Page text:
Secondhand Rows 

Join Stephen Reid, our secondhand maestro, every month here as he takes a closer look at a couple of titles from his shelves.

On Myrtle Rose White and revisiting an old friend

 - Tuesday, March 04, 2014

Myrtle Rose White

Before retiring for the night in the clean but sparsely furnished bedroom, I crept forth to take a dejected survey of the outside world. I had heard the saying 'the sky's the limit', but here there seemed no limit to the sky. Sky - sky - such an immensity of sky. One half of its circle dropped down to an horizon as level as if ruled off with a ruler; the other half merged with the round naked summits of far hills and the serrated tops of low scrubby tree... the young moon lay on its back on the western skyline. It was a gilded boomerang... the myriad stars were diamonds of the first water... but what an appalling loneliness! And what a dreadful menacing silence held the world in thrall!- Myrtle Rose White (1888-1961) recalling the landscape on arrival at Lake Elder outback station, near Lake Frome in north east South Australia in 1910, as a 22  year old mother with a four year old daughter, Doris (the Little'un).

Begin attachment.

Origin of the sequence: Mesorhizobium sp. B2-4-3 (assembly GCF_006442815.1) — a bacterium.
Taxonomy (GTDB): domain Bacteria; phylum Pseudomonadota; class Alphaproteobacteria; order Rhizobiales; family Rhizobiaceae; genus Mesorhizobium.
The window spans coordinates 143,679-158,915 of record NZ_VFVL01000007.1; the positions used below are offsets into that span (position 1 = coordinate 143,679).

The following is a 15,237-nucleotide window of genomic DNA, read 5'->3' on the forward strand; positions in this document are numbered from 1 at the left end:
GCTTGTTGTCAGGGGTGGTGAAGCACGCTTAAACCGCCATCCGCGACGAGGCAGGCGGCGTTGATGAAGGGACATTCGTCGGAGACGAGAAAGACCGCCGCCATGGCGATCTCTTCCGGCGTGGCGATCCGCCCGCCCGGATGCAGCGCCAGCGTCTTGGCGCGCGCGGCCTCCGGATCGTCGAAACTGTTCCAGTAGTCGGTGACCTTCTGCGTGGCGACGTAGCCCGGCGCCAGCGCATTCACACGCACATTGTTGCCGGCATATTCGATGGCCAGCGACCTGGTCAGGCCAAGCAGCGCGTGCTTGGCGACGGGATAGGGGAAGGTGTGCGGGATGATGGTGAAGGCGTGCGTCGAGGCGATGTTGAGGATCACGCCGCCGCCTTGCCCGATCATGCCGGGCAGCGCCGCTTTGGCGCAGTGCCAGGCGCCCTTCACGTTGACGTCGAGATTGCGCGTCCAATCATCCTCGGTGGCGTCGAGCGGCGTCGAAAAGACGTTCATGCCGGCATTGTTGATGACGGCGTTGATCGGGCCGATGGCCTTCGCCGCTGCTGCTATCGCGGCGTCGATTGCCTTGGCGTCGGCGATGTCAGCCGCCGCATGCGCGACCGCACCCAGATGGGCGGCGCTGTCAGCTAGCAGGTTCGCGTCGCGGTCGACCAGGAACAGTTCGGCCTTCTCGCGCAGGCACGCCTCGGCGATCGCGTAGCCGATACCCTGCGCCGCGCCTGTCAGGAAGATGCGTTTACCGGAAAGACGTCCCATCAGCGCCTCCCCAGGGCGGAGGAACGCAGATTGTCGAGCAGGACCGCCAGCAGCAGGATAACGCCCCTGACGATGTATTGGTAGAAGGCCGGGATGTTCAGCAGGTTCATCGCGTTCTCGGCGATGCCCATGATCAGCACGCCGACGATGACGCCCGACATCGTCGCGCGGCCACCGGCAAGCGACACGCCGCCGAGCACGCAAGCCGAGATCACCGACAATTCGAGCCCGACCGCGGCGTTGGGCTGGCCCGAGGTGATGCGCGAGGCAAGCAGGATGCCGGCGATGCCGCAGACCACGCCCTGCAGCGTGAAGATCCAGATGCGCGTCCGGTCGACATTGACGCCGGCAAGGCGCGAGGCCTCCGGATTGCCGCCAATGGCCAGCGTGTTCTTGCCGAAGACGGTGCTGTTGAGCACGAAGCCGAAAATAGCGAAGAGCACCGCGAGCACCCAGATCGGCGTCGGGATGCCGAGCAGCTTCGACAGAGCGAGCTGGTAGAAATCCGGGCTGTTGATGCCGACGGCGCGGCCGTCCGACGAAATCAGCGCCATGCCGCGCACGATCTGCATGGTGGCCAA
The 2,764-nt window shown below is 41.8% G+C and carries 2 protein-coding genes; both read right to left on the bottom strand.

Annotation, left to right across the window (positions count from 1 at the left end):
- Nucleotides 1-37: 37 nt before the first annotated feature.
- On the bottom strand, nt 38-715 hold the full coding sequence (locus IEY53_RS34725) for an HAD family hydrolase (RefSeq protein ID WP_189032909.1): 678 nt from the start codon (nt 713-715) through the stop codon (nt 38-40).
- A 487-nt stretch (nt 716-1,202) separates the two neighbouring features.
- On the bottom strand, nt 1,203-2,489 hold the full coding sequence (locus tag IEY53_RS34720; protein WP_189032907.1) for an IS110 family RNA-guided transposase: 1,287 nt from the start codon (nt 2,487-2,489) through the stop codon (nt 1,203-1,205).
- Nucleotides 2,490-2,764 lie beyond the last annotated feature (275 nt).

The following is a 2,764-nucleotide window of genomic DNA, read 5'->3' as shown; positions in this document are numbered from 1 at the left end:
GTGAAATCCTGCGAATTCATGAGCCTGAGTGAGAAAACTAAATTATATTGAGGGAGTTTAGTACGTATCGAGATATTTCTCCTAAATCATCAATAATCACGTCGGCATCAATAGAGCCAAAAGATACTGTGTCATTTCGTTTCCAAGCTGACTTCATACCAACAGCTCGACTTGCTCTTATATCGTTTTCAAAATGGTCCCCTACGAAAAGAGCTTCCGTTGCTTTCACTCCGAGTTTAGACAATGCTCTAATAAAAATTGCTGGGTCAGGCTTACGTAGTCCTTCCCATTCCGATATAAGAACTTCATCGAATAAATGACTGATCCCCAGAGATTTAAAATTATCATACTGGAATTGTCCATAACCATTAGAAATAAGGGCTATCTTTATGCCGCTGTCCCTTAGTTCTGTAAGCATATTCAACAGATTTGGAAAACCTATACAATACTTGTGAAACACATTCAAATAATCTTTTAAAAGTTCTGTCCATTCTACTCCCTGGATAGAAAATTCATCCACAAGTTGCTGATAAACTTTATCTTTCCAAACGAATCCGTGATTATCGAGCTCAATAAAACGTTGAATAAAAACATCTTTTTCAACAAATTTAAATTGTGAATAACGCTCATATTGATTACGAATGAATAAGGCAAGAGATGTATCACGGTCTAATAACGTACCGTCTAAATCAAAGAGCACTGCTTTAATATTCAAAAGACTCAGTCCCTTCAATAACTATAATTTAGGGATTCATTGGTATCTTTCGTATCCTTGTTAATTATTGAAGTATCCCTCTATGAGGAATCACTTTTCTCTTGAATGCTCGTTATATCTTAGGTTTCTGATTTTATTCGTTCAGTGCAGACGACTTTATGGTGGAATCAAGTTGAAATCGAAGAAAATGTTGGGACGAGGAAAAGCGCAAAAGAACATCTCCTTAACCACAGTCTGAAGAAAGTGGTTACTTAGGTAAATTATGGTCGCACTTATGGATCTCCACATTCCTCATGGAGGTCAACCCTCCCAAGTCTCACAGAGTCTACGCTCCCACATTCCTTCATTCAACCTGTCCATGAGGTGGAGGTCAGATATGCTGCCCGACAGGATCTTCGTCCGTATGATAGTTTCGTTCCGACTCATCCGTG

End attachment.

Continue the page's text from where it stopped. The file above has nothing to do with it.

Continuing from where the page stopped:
What a find! This trilogy of memoirs describes life on outback stations in South Australia and the West Darling district between 1910 and 1938. Born the third of ten children at Broken Hill, Myrtle's family moved to the Barossa Valley where she attended school at Williamstown. She was working as a domestic servant when she met her future husband, Cornelius White.